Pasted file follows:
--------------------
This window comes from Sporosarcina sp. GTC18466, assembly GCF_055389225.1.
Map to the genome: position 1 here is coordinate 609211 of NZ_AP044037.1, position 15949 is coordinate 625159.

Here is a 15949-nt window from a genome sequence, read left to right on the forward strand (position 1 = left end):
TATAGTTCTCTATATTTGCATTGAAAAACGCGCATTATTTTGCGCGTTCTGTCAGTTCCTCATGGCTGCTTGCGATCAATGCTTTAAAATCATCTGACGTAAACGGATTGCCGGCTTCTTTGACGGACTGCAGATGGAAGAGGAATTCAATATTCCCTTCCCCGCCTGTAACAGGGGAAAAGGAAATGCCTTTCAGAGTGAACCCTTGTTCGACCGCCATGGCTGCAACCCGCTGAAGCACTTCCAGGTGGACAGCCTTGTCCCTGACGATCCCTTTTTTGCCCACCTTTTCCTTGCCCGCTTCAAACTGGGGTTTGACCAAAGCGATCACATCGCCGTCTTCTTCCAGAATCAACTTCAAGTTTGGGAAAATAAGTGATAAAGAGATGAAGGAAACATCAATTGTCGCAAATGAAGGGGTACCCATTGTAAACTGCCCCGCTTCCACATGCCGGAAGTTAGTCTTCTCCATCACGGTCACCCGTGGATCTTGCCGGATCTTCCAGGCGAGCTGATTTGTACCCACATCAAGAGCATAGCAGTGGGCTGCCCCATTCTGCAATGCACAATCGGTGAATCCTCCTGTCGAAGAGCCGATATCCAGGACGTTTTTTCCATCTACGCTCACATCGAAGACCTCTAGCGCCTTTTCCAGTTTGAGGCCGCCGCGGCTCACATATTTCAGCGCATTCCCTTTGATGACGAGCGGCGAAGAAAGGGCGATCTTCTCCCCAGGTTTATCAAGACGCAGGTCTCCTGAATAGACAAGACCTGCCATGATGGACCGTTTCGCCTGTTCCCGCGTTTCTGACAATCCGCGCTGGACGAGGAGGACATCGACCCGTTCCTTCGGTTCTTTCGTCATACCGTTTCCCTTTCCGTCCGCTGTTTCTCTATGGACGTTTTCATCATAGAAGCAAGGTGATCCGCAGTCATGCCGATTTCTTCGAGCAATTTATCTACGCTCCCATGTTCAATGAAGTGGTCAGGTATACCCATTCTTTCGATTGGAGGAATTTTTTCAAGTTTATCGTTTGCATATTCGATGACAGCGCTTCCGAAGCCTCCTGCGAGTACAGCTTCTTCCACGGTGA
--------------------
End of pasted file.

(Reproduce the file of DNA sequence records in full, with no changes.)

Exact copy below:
This window comes from Sporosarcina sp. GTC18466, assembly GCF_055389225.1.
Map to the genome: position 1 here is coordinate 609211 of NZ_AP044037.1, position 15949 is coordinate 625159.

Here is a 15949-nt window from a genome sequence, read left to right on the forward strand (position 1 = left end):
TATAGTTCTCTATATTTGCATTGAAAAACGCGCATTATTTTGCGCGTTCTGTCAGTTCCTCATGGCTGCTTGCGATCAATGCTTTAAAATCATCTGACGTAAACGGATTGCCGGCTTCTTTGACGGACTGCAGATGGAAGAGGAATTCAATATTCCCTTCCCCGCCTGTAACAGGGGAAAAGGAAATGCCTTTCAGAGTGAACCCTTGTTCGACCGCCATGGCTGCAACCCGCTGAAGCACTTCCAGGTGGACAGCCTTGTCCCTGACGATCCCTTTTTTGCCCACCTTTTCCTTGCCCGCTTCAAACTGGGGTTTGACCAAAGCGATCACATCGCCGTCTTCTTCCAGAATCAACTTCAAGTTTGGGAAAATAAGTGATAAAGAGATGAAGGAAACATCAATTGTCGCAAATGAAGGGGTACCCATTGTAAACTGCCCCGCTTCCACATGCCGGAAGTTAGTCTTCTCCATCACGGTCACCCGTGGATCTTGCCGGATCTTCCAGGCGAGCTGATTTGTACCCACATCAAGAGCATAGCAGTGGGCTGCCCCATTCTGCAATGCACAATCGGTGAATCCTCCTGTCGAAGAGCCGATATCCAGGACGTTTTTTCCATCTACGCTCACATCGAAGACCTCTAGCGCCTTTTCCAGTTTGAGGCCGCCGCGGCTCACATATTTCAGCGCATTCCCTTTGATGACGAGCGGCGAAGAAAGGGCGATCTTCTCCCCAGGTTTATCAAGACGCAGGTCTCCTGAATAGACAAGACCTGCCATGATGGACCGTTTCGCCTGTTCCCGCGTTTCTGACAATCCGCGCTGGACGAGGAGGACATCGACCCGTTCCTTCGGTTCTTTCGTCATACCGTTTCCCTTTCCGTCCGCTGTTTCTCTATGGACGTTTTCATCATAGAAGCAAGGTGATCCGCAGTCATGCCGATTTCTTCGAGCAATTTATCTACGCTCCCATGTTCAATGAAGTGGTCAGGTATACCCATTCTTTCGATTGGAGGAATTTTTTCAAGTTTATCGTTTGCATATTCGATGACAGCGCTTCCGAAGCCTCCTGCGAGTACAGCTTCTTCCACGGTGA